The Journey from ‘Them’ to ‘Us’: Fewer Steps Than You Might Think
Through our Community Focus Series, All In is centering the voices of people with lived homeless experience and sharing the knowledge of those working to provide the solutions—homes and services—we need to make homelessness history in San Francisco.
We experience other people’s stories all the time. We feel sad when we read hard stories in the news, but we’re a layer removed because we don’t know the subjects and their circumstances seem so different from ours.
Then one day, life takes a turn and suddenly, we’re not far away at all: We’ve gone from ‘them’ to ‘us.’ We find ourselves part of new communities, united by realities not usually featured on our feeds and cares that have now become personal.
One mother described her own experience of this journey of ‘them’ to ‘us.’ Her happy and healthy daughter began experimenting with opiates. “As a child of the sixties, opiates could only mean one thing and I would have none of it,” she said. “Years of honest communication and mutual respect were compromised by a well-intended but grossly misguided attempt at changing my daughter’s path. I nearly lost her.”
But three years later, she flew out to San Francisco—this time to support her daughter as she navigated the justice system. With the support of the Homeless Youth Alliance, her daughter was getting her life back on track. Without the help of the director, Mary Howe, the mother said, “I believe I would have been on the wrong side of a statistic…Since the staff has all been where my daughter was, they provided inspiration and insight in ways I simply cannot.” Empathy, experience, and compassion pave the road of the journey of ‘them’ to ‘us.’
Meet Mary Howe
Like so many of us, Mary Howe grew up not feeling comfortable or accepted for herself in her home community. So, in her teen years, she left Napa and moved to San Francisco.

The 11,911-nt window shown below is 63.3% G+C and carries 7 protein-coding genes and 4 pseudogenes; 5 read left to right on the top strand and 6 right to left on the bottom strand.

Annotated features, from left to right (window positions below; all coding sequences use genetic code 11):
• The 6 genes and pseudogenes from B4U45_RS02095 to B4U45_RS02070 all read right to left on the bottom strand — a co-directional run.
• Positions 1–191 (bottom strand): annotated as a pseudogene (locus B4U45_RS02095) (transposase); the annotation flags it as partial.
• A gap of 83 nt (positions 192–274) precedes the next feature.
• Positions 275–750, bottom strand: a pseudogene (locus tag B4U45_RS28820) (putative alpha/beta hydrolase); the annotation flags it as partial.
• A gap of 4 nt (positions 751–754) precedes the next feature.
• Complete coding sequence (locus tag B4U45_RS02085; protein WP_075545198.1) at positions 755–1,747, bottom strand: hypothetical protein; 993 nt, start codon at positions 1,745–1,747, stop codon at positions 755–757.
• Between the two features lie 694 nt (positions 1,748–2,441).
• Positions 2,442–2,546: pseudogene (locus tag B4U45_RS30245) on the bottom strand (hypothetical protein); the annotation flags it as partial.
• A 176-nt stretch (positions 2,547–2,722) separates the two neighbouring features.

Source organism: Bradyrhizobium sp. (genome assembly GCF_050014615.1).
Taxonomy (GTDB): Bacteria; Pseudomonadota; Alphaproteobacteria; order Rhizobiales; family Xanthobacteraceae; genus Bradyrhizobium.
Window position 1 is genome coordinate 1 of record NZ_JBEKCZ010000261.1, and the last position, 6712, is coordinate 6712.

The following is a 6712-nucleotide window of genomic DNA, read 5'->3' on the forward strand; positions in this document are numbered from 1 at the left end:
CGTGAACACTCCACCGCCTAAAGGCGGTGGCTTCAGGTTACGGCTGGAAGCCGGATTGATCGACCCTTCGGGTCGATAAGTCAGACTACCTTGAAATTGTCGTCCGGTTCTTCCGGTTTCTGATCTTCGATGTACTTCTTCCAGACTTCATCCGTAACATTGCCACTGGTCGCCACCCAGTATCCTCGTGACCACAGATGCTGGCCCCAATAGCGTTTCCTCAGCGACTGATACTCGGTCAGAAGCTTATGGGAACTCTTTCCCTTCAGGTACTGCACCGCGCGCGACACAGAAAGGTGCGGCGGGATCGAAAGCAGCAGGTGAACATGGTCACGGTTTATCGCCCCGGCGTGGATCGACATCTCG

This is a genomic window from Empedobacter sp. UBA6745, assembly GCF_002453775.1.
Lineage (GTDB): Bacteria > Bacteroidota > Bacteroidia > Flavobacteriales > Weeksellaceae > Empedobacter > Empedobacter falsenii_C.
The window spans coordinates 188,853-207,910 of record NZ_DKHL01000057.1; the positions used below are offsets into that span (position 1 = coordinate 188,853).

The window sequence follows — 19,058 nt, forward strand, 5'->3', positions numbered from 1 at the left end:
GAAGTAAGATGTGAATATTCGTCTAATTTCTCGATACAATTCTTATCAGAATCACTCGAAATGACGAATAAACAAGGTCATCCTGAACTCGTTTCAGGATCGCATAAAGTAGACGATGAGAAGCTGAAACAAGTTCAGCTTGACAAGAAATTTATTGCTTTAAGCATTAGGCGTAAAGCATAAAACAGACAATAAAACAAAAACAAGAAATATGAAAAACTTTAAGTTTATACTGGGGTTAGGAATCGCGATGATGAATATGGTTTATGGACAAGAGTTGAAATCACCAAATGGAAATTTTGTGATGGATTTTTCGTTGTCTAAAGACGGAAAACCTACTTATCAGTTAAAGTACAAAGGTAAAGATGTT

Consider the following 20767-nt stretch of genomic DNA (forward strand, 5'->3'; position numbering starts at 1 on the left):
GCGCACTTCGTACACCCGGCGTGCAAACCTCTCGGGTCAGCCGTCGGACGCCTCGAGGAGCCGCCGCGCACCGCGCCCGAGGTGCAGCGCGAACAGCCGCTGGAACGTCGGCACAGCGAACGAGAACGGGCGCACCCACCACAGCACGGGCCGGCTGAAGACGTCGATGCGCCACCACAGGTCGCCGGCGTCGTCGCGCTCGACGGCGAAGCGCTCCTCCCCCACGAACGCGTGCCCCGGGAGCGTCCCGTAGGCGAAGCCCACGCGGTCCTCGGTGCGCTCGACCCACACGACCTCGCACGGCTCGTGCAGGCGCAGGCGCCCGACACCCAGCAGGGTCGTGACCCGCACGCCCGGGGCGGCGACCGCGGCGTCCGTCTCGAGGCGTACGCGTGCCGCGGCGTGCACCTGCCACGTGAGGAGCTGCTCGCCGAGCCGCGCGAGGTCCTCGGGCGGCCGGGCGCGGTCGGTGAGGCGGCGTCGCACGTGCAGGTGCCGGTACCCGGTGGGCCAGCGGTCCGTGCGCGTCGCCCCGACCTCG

“As a result of America’s systems and policies that have focused on criminalizing poverty and drug use,” she recalls, “I became stuck in a cycle of intense involvement with the juvenile justice system.”
Looking back, she finds it hard to explain how she was able to exit a cycle she has seen so many get stuck in for decades. But there were a few significant things that Mary credits with helping her find her feet.
One of the most important of these was that she had a community where she felt belonging and received deep support. A friend helped her find and get a job as an outreach worker in San Francisco.
“I could never have predicted how that action would completely change the trajectory of my life,” Mary says. “I found a passion and a purpose, a fire was lit that 22 years later is still very present in my life.”
Time and again, we’ve heard from experts in solutions to homelessness how important it is that people are housed within their own communities and networks of support, instead of being placed in a location that completely severs those essential ties.
Homeless Youth Alliance
Today, Mary and her team at the Homeless Youth Alliance are paying it forward, helping young people receive the support that Mary had—support that would have saved the lives of many of her friends when she herself was on the street.